3. On the Create cluster page, fill in the following fields and then choose Create:

    • Cluster name: A unique name for your cluster.

    • Kubernetes version: The version of Kubernetes to use for your cluster. By default, the latest available version is selected.

    • Role ARN: Select the IAM role that you created with Create your Amazon EKS Service Role.

    • VPC: The VPC you created with Create your Amazon EKS Cluster VPC. You can find the name of your VPC in the drop-down list.

    • Subnets: The SubnetIds values (comma-separated) from the AWS CloudFormation output that you generated with Create your Amazon EKS Cluster VPC. By default, the available subnets in the above VPC are preselected.

    • Security Groups: The SecurityGroups value from the AWS CloudFormation output that you generated with Create your Amazon EKS Cluster VPC. This security group has ControlPlaneSecurityGroup in the drop-down name.

      Important

      The worker node AWS CloudFormation template modifies the security group that you specify here, so we recommend that you use a dedicated security group for your cluster control plane. If you share it with other resources, you may block or disrupt connections to those resources.

    Note

    You may receive an error that one of the Availability Zones in your request does not have sufficient capacity to create an Amazon EKS cluster. If this happens, the error output contains the Availability Zones that can support a new cluster. Retry creating your cluster with at least two subnets that are located in the supported Availability Zones for your account.

  4. On the Clusters page, choose the name of your newly created cluster to view the cluster information.

  5. The Status field shows CREATING until the cluster provisioning process completes.

To create your cluster with the AWS CLI

  1. Create your cluster with the following command. Substitute your cluster name, the Amazon Resource Name (ARN) of your Amazon EKS service role that you created in Create your Amazon EKS Service Role, and the subnet and security group IDs for the VPC that you created in Create your Amazon EKS Cluster VPC.

    aws eks create-cluster --name devel --role-arn arn:aws:iam::111122223333:role/eks-service-role-AWSServiceRoleForAmazonEKS-EXAMPLEBKZRQR --resources-vpc-config subnetIds=subnet-a9189fe2,subnet-50432629,securityGroupIds=sg-f5c54184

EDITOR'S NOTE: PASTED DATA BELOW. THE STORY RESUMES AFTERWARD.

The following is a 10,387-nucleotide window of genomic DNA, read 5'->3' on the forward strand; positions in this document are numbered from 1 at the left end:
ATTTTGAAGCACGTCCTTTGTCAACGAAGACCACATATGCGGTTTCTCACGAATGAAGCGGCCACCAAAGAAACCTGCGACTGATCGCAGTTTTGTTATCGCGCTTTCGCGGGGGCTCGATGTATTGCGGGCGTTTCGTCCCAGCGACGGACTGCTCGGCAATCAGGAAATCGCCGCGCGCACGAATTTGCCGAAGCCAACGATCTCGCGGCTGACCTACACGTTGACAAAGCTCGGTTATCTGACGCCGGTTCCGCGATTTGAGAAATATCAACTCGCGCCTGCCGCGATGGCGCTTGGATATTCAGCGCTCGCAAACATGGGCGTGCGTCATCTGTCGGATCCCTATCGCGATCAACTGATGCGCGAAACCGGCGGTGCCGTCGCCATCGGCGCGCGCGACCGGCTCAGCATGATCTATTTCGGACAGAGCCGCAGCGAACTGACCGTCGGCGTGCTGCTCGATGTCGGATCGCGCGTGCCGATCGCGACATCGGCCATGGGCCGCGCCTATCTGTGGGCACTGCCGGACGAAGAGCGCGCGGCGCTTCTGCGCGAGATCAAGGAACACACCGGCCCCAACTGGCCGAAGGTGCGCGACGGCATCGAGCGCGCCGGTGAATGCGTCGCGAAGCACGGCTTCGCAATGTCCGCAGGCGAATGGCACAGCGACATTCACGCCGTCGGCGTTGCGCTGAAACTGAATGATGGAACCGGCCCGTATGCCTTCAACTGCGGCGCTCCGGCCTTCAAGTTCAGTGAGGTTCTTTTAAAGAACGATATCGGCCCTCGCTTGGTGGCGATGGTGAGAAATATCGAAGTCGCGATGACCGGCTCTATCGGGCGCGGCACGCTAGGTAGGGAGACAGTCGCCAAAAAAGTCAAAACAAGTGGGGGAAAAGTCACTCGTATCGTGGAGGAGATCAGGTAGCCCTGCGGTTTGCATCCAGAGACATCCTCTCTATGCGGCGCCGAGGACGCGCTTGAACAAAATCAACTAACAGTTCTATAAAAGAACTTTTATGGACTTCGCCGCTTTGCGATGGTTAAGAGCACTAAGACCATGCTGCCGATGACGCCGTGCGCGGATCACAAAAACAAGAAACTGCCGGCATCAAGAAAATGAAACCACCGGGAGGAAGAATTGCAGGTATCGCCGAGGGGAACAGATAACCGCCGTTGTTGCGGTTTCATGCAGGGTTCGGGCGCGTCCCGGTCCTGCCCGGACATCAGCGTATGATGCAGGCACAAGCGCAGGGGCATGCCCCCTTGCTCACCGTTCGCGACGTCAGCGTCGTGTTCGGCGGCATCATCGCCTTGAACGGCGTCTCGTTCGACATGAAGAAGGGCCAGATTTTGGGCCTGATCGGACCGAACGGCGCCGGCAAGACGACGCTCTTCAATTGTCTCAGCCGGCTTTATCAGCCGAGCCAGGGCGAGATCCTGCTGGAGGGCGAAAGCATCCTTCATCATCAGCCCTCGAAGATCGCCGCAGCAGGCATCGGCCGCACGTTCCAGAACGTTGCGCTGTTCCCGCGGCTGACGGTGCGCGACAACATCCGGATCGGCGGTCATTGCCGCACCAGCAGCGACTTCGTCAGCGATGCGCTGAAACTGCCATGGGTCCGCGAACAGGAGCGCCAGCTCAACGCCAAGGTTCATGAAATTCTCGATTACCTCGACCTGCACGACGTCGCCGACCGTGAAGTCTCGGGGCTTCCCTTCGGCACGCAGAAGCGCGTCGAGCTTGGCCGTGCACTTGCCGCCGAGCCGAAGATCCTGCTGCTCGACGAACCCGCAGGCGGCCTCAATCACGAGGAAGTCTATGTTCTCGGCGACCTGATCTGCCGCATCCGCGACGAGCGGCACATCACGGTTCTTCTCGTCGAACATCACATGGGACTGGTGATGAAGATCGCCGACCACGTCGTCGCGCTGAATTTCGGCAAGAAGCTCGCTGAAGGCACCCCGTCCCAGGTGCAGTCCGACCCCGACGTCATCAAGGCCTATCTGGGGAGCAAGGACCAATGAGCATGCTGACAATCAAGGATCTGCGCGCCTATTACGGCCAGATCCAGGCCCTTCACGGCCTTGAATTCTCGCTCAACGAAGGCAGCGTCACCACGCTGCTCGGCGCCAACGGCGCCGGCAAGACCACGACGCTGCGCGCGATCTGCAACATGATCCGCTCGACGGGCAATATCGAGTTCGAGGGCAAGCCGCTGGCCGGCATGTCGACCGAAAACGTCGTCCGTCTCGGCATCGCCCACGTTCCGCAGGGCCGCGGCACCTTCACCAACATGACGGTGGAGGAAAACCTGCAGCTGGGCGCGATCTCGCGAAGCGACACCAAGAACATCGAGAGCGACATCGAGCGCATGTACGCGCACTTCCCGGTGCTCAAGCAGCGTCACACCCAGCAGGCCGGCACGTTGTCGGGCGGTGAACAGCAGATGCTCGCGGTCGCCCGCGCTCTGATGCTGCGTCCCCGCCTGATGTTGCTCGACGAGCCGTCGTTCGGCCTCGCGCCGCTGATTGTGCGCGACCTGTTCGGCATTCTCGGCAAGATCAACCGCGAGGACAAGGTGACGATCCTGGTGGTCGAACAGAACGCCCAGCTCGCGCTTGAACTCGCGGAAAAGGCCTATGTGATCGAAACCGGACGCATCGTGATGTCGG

Important

    If you receive a syntax error similar to the following, you may be using a preview version of the AWS CLI for Amazon EKS. The syntax for many Amazon EKS commands has changed since the public service launch. Please update your AWS CLI version to the latest available and be sure to delete the custom service model directory at ~/.aws/models/eks.

    aws: error: argument --cluster-name is required

    Note

    If your IAM user does not have administrative privileges, you must explicitly add permissions for that user to call the Amazon EKS API operations. For more information, see Creating Amazon EKS IAM Policies.

    Output:

    { "cluster": { "name": "devel", "arn": "arn:aws:eks:us-west-2:111122223333:cluster/devel", "createdAt": 1527785885.159, "version": "1.10", "roleArn": "arn:aws:iam::111122223333:role/eks-service-role-AWSServiceRoleForAmazonEKS-AFNL4H8HB71F", "resourcesVpcConfig": { "subnetIds": [ "subnet-a9189fe2", "subnet-50432629" ], "securityGroupIds": [ "sg-f5c54184" ], "vpcId": "vpc-a54041dc" }, "status": "CREATING", "certificateAuthority": {} } }
  2. Cluster provisioning usually takes less than 10 minutes. You can query the status of your cluster with the following command. When your cluster status is ACTIVE, you can proceed.

    aws eks describe-cluster --name devel --query cluster.status

Step 2: Configure kubectl for Amazon EKS

In this section, you create a kubeconfig file for your cluster with the AWS CLI update-kubeconfig command. If you do not want to install the AWS CLI, or if you would prefer to create or update your kubeconfig manually, see Create a kubeconfig for Amazon EKS.

To create your kubeconfig file with the AWS CLI

  1. Ensure that you have at least version 1.16.18 of the AWS CLI installed. To install or upgrade the AWS CLI, see Installing the AWS Command Line Interface in the AWS Command Line Interface User Guide.

    Note

    Your system's Python version must be Python 3, or Python 2.7.9 or greater. Otherwise, you receive hostname doesn't match errors with AWS CLI calls to Amazon EKS. For more information, see What are "hostname doesn't match" errors? in the Python Requests FAQ.

    You can check your AWS CLI version with the following command:

    aws --version

    Important

    Package managers such yum, apt-get, or Homebrew for macOS are often behind several versions of the AWS CLI. To ensure that you have the latest version, see Installing the AWS Command Line Interface in the AWS Command Line Interface User Guide.

  2. Use the AWS CLI update-kubeconfig command to create or update your kubeconfig for your cluster.

    • By default, the resulting configuration file is created at the default kubeconfig path (.kube/config) in your home directory or merged with an existing kubeconfig at that location. You can specify another path with the --kubeconfig option.

    • You can specify an IAM role ARN with the --role-arn option to use for authentication when you issue kubectl commands. Otherwise, the IAM entity in your default AWS CLI or SDK credential chain is used. You can view your default AWS CLI or SDK identity by running the aws sts get-caller-identity command.